HSA and Medicare
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New Member

HSA and Medicare

I turned 65 this month (April) I have made $500 a monthly contributions under the HSA family plan all along. I did not realize that I needed to stop contributions 6 months prior to Medicare kicking in.  My wife is 60 and still eligible for an HSA account. I already filed our 2020 taxes. Do I need to remove $3,000 ($1,500 paid in 2020, $1,500 paid in 2021) from the account by revising? Do I need to amend my taxes for 2020? 

3 Replies
Opus 17
Level 15

HSA and Medicare

First, each HSA is owned by one person, there are no joint accounts.


Second, the contribution limit is an annual maximum, it doesn't matter when it is paid, just the total amount.  (If you became ineligible on April 1, 2020, then your maximum is $2050.  It doesn't matter when it was contributed.  You could even contribute the entire amount after your 65th birthday, as long as you don't go over the annual limit.)


You are eligible to contribute to an HSA until the month you are covered by Medicare, not 6 months before.  For people who delay starting Medicare, it is effective retroactive by 6 months, but if you join Medicare when you turn 65 and are first eligible, your coverage date is usually the 1st day of the month you turned 65.  Your coverage date is printed on your Medicare card. 


If you turned 65 on April 2021 (you said "this year"), then you were fully eligible for 2020.  If you were covered by a family plan, your eligibility was $8100 ($7100 plus $1000 catch-up provision).  If your wife is covered by a family plan and does not have disqualifying coverage, she can also contribute $8100 ($7100 plus $1000 catch-up provision).  However, your overall combined maximum is $9100 ($7100 plus the 2 catch-up amounts). 


For 2021, your eligibility is $2050 ($8200 x 3/12).  Your wife's maximum is $8200, and your overall combined maximum is $8450 (your wife's $8200 plus 3/12 of your $1000 catch-up).


If you turned 65 in 2021, you have nothing to amend, unless you want to make an additional contribution to get your wife's account up to the annual maximum to get the tax deduction.  You would then amend to report the additional contribution and claim the tax deduction.  You must tell the HSA bank before you make the transfer that this is a 2020 contribution, not a 2021 contribution.  The deadline to do this is May 17. 


If you meant in your question that you joined Medicare in April 2020, then the concept is the same, the number is slightly different.  Your eligibility would be $2025 and your wife's eligibility would be $8100, and your combined maximum would be $8350.   You would need to remove any excess contribution from your account (excess over $2025) before May 17.  However, you can make a tax deductible contribution to an account in your wife's name up to your combined annual maximum.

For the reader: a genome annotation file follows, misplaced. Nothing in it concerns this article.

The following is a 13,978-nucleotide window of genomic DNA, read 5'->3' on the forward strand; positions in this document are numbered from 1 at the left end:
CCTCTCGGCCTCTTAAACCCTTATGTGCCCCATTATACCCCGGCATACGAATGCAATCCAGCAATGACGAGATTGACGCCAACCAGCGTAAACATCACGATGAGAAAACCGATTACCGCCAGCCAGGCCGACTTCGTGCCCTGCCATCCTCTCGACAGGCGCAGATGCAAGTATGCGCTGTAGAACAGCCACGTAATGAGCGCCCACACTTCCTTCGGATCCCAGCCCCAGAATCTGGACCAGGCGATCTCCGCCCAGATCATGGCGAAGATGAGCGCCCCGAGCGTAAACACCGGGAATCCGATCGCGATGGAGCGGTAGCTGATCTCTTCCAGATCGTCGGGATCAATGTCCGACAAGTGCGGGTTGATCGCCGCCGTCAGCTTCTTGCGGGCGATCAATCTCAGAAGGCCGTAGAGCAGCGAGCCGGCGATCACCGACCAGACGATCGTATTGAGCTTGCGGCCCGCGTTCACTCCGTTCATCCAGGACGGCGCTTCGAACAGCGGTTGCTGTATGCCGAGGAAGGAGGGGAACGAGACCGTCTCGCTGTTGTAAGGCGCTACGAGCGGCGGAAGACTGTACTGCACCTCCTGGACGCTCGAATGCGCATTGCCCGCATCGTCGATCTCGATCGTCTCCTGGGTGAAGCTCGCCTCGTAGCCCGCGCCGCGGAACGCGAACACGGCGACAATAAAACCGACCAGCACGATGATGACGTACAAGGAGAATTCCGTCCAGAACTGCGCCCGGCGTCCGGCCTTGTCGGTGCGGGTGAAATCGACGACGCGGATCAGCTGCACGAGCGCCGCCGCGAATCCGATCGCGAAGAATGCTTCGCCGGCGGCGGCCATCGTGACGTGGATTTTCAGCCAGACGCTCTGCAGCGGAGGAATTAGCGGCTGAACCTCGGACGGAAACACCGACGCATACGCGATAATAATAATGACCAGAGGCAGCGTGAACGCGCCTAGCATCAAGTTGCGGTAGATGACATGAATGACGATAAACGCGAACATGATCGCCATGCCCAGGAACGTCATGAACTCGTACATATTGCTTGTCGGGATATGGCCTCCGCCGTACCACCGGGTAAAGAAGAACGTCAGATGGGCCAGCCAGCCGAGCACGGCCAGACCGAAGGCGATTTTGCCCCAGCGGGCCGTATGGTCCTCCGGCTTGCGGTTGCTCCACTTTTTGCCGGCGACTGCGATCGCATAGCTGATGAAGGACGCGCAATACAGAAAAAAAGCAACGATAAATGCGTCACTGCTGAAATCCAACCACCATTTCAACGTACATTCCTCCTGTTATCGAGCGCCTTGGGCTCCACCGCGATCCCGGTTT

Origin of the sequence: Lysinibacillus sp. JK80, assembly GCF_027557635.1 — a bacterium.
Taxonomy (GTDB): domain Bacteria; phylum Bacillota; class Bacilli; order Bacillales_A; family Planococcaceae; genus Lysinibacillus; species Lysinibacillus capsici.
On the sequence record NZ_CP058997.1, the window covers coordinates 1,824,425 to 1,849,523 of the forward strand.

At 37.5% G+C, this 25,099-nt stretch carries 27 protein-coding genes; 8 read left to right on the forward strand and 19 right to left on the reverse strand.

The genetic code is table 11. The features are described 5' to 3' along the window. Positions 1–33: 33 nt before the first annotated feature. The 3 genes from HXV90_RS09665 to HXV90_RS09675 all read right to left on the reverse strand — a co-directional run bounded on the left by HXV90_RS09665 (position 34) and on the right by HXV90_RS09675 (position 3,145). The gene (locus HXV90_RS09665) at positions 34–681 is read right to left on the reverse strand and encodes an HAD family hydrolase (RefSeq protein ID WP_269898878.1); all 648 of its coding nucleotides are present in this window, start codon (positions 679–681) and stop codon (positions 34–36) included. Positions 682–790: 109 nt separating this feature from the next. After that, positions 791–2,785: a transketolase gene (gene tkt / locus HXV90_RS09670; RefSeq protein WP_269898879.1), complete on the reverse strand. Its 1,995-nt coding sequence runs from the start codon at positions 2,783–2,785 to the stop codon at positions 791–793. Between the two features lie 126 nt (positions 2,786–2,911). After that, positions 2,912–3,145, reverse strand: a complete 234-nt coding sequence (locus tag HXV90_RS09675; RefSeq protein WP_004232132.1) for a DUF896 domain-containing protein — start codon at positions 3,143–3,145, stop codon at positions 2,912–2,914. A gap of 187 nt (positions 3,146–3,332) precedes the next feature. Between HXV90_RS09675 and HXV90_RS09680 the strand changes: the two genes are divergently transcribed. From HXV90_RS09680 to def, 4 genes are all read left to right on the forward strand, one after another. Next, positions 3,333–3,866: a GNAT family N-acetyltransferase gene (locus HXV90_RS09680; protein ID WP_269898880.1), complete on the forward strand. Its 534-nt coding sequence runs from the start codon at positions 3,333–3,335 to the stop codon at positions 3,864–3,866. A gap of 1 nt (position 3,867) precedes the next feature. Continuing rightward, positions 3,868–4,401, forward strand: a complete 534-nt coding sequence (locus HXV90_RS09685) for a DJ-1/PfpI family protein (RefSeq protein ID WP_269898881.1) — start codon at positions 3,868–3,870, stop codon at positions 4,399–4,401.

In Turbotax, you have to report that you had disqualifying coverage starting April 1 (you are asked to check boxes for the months when you and your spouse had a qualifying HDHP.  You have to check "No" for any month when you were disqualified by Medicare. The question should be understood as "check the box if you had a qualifying HDHP and nothing else".  If you check that you were not eligible, Turbotax will calculate the contribution limits, and will advise you to remove the excess or pay a penalty.   You could also take that excess and re-deposit it into an account in your wife's name as a 2020 contribution and take the deduction (if you are not over the overall limit).

*Answers are correct to the best of my ability at the time of posting but do not constitute legal or tax advice.*
Expert Alumni

HSA and Medicare

Yes, you may have indicated the HSA contributions were for yourself and not your wife. A Form 8889 is completed for each spouse as noted from the instructions for Form 8889..

  • Complete a separate Form 8889 for each spouse. Combine the amounts on line 13 of both Forms 8889 and enter this amount on Schedule 1 (Form 1040), line 12. Be sure to attach both Forms 8889 to your paper tax return.

Enrolled in Medicare. Beginning with the first month you are enrolled in Medicare, your contribution limit is zero. This rule applies to periods of retroactive Medicare coverage. So, if you delayed applying for Medicare and later your enrollment is backdated, any contributions to your HSA made during the period of retroactive coverage are considered excess. (From IRS Publication 969)


To amend your return in TurboTax use the links below.

You must remove any amounts in excess before May 17th.


New Member

HSA and Medicare

Thank you,

This was very helpful!

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